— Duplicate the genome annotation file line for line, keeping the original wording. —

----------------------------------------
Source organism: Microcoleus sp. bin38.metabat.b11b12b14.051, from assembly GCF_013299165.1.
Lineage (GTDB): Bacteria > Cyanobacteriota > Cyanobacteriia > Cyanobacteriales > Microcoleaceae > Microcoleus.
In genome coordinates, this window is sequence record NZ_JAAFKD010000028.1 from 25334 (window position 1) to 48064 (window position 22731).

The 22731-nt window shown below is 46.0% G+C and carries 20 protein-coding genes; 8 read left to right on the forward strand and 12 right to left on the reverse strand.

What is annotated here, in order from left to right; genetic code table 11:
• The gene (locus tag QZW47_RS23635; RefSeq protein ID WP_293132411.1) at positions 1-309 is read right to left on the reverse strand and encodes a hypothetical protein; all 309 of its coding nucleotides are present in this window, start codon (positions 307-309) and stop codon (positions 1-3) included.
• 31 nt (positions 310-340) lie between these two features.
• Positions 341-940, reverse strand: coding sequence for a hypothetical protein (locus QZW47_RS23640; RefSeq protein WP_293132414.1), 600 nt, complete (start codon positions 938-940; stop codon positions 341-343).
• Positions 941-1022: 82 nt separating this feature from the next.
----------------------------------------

Source organism: Microcoleus sp. bin38.metabat.b11b12b14.051, from assembly GCF_013299165.1.
Lineage (GTDB): Bacteria > Cyanobacteriota > Cyanobacteriia > Cyanobacteriales > Microcoleaceae > Microcoleus.
In genome coordinates, this window is sequence record NZ_JAAFKD010000028.1 from 25334 (window position 1) to 48064 (window position 22731).

The 22731-nt window shown below is 46.0% G+C and carries 20 protein-coding genes; 8 read left to right on the forward strand and 12 right to left on the reverse strand.

What is annotated here, in order from left to right; genetic code table 11:
• The gene (locus tag QZW47_RS23635; RefSeq protein ID WP_293132411.1) at positions 1-309 is read right to left on the reverse strand and encodes a hypothetical protein; all 309 of its coding nucleotides are present in this window, start codon (positions 307-309) and stop codon (positions 1-3) included.
• 31 nt (positions 310-340) lie between these two features.
• Positions 341-940, reverse strand: coding sequence for a hypothetical protein (locus QZW47_RS23640; RefSeq protein WP_293132414.1), 600 nt, complete (start codon positions 938-940; stop codon positions 341-343).
• Positions 941-1022: 82 nt separating this feature from the next.